- Slower transaction processing due to limits of clients reading from state. Processing a transaction requires reading the relevant part of the state stored in the client’s database. The larger the state, the longer it takes to lookup the transaction. Importantly, in clients that use a trie structure to represent state (parity, geth, trinity), this slowdown is compounded by the underlying database lookup (in which the trie is implemented).
- Slower block verification due to constructing new state from modifications. Along the same lines of reasoning as above, when a new block is verified the changes to state must be re-computed by the client; this involves building a new state trie and computing a new root hash. Constructing a new state trie is more computationally intensive than a simple lookup, so this operation is more dramatically affected by state growth than processing a single transaction.
State-driven performance degradation is most worrying. Ethereum is a peer to peer network, which means that subtle changes can have cascading effects on network health. Furthermore, state storage and modification is one of the more difficult things to implement for client developer teams. Writing and maintaining clients is already hard enough, and state growth adds to that burden. As the state grows, the diversity and performance of clients will diminish, which is bad for everyone.
What are the potential solutions?
Starting with the initial meeting in Prague, and continuing through 2019, various core developers, contributors, and magicians have gathered both on-line and IRL to discuss the best ways of extending the life of the 1.0 chain. Here are the most important proposals discussed and what they entail:
Modest optimizations and mitigations
More aggressive pruning. One way to manage storage requirements is to actively delete pieces of the chain that are no longer needed, such as transaction receipts, logs, and older historical blocks. An agreed upon time period (3-9 months) of historical data would be kept by full nodes, and then deleted after it expired, effectively capping the total storage needed to run a node. Péter Szilágyi provided a comprehensive overview of chain pruning effects for long-term viability. TL;DR — there are trade-offs, and one unsolved requirement is that historical data be available (somewhere), and in lieu of full chain history, nodes must maintain proofs for deleted chain segments.
Block pre-announcement and state caching. These relate to mitigating the effects of network latency. In block pre-announcement, the idea is that a miner announces a new block before it is validated, which gives listening clients a chance to guess at which parts of state will be affected and preemptively warn those caches for the next state. Similarly, clients could hold partial states in memory so that they don’t have to start from scratch again if syncing the state fails. These optimizations are within reach currently, and variations on this theme are already employed by turbo-geth to improve performance.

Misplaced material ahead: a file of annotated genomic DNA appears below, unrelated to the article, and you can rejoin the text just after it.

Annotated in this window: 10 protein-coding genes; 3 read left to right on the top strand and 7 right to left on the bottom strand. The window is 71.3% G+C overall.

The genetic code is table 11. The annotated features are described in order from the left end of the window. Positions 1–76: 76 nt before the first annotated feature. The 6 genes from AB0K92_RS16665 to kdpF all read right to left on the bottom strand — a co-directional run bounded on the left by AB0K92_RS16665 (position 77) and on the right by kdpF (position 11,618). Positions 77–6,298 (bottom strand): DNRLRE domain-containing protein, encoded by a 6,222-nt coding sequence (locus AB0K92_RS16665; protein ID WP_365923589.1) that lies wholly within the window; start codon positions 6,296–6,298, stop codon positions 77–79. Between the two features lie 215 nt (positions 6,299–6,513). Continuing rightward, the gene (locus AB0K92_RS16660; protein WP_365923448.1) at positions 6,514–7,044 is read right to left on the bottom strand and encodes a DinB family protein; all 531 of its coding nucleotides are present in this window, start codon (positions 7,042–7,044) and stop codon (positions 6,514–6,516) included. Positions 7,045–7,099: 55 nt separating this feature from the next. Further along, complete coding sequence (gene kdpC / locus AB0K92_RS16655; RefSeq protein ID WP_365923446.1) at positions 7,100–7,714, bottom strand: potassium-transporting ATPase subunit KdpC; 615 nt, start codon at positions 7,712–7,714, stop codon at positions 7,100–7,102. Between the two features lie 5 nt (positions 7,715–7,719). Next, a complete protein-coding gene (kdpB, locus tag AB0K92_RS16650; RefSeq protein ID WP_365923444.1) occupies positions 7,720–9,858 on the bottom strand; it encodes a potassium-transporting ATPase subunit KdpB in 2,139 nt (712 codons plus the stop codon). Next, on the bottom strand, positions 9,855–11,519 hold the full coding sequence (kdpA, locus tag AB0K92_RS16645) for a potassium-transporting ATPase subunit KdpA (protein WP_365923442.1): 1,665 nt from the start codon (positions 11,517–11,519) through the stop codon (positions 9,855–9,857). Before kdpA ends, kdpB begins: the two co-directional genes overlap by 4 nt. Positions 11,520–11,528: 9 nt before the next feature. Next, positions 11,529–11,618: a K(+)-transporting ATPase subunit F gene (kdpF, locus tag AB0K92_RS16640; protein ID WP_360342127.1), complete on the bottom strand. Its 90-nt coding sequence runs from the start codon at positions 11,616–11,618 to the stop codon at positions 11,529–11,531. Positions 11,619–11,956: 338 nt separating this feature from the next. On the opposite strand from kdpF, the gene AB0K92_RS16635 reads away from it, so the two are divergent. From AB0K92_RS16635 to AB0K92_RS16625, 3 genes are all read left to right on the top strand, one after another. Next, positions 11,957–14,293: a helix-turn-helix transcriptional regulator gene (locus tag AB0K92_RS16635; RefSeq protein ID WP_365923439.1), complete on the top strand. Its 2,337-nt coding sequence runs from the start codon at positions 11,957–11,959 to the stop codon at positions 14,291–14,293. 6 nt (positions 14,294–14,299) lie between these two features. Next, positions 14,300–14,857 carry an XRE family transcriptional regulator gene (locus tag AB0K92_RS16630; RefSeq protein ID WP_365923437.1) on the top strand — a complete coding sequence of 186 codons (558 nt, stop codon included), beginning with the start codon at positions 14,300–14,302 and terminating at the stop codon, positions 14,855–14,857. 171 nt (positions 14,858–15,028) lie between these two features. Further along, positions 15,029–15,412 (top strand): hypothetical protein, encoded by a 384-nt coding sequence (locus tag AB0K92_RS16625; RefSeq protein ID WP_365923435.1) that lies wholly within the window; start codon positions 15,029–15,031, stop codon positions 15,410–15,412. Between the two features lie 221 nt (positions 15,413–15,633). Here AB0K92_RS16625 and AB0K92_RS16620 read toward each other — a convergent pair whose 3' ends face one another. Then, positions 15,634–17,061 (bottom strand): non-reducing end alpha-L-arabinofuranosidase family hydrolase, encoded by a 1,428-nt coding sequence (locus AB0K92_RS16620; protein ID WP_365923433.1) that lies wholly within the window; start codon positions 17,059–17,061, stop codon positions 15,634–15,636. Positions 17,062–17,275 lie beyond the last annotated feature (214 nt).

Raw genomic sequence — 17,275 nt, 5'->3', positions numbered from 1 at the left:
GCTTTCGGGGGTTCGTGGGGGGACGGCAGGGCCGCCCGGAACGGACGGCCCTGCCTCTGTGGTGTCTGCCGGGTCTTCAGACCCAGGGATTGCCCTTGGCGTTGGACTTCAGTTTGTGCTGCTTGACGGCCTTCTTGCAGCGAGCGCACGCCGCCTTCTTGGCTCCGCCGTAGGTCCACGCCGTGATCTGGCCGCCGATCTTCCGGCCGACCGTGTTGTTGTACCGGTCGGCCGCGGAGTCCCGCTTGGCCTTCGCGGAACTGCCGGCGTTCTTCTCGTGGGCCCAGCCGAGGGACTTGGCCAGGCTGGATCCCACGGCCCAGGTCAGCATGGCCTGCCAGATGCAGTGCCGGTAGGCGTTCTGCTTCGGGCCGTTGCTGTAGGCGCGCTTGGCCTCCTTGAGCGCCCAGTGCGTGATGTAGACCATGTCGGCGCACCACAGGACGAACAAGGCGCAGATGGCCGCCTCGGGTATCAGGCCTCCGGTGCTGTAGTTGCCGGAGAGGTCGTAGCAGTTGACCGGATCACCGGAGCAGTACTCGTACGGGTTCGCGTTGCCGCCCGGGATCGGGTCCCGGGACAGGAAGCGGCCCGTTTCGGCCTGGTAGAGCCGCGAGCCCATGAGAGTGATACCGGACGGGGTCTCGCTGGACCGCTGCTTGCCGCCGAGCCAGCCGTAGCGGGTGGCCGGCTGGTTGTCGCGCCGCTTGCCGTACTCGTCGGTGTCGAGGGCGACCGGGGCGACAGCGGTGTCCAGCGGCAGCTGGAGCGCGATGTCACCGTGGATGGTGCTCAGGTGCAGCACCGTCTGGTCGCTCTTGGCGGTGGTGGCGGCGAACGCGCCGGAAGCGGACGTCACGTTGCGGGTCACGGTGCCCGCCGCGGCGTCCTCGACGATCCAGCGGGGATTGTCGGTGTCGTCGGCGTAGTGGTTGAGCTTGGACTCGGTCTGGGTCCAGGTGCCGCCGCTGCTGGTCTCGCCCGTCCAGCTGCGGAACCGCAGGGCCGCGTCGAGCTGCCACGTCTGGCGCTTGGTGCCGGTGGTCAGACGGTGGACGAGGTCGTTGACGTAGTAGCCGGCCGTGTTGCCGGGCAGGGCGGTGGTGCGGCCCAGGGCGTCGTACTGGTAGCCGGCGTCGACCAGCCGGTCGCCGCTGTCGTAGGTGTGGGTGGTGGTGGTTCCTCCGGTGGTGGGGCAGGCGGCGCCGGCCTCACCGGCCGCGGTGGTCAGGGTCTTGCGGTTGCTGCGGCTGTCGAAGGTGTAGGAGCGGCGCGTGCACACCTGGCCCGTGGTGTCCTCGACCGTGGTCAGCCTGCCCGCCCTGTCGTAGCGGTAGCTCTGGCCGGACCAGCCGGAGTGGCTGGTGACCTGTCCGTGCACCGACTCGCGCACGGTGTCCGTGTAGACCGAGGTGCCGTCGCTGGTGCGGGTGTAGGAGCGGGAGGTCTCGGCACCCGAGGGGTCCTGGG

Big, hard-forking changes
Opcode re-pricing and ETH lockups . Generally, this means simply tuning the costs of opcodes further discourage state growth. Broadly, this means increasing the cost of operations that grow state, and/or increasing the rewards for operations that shrink state. Refunds, however, are a bit tricky, because they must come from gas included with the transaction — this means that transactions which only clear memory or destruct contracts can’t actually receive proportional refunds. In order to have transactions that make more in gas than they spend, it would be possible to require contracts to lock up a bit of ETH when deployed, enough to cover those refunds.
State rent and ‘eviction’. More dramatic than the above opcode price changes, state rent concerns directly reducing the size of state by requiring that contracts pay a recurring fee proportional to their share of the state size. The contract would be deleted or halted until the fee is paid. This would be a major, breaking change to smart contracts and dapp developers, and would require more than one hard-fork to implement. It remains to date the most extensively discussed proposal in the category of 1.x, as well as the most controversial. Consequently, research into state rent on the 1.0 chain has been suspended.
The new direction: ✨Stateless Clients✨
If it’s the size of state causing the biggest problems for network health, the ultimate solution would be to do away with the need for state altogether. In a nutshell, a stateless client makes use of a block witness, which proves the validity of a given state change against the previous state. That is to say, rather than computing a complete state with each new block, clients simply compute the changes to state for a new block, and then prove that those changes are consistent with the previous block. Miners and some full nodes will still need to keep a full copy of state for witnesses to be generated from, and the need for block witnesses to be gossiped around the network introduces some new challenges for clients, but the potential benefits of this change are vast.
Note: This is still very early stage research and shouldn’t be regarded as an accepted part of the Ethereum roadmap or in any way ‘proven’ as a concept. Stateless clients have many major technical hurdles to overcome, all of which will be elucidated in subsequent updates as research continues.
The stateless client concept first appeared in the Ethereum landscape in a post by Vitalik in the context of sharding, but was also discussed later during Eth 1.x discussions; at the time it was thought too complex to implement. More recently, however, the stateless client concept has gained support as Trinity’s beam sync demonstrates the feasibility of semi-statelessness for light clients.
Importantly, moving towards a stateless or semi-stateless paradigm is less disruptive to the existing network than something like state rent because it does not inherently create breaking changes for existing clients. Stateful nodes and stateless light clients can exist side-by-side, and the introduction of semi-stateless Ethereum offers more opportunity for experimentation with different client implementations. As icing on the layer-cake, shards on Eth 2.0 will almost certainly be stateless, which opens up a new path toward an eventual migration to Serenity when it’s ready for the prime-time.
We’ll leave a deeper dive into stateless clients for another post. If you made it this far, you’re now caught up with the current state of Ethereum 1.x research, and should be able to follow along and join in on new developments as they happen! Join us at ethresear.ch, or stay tuned here for the next edition of ‘the 1.x files’ 🙂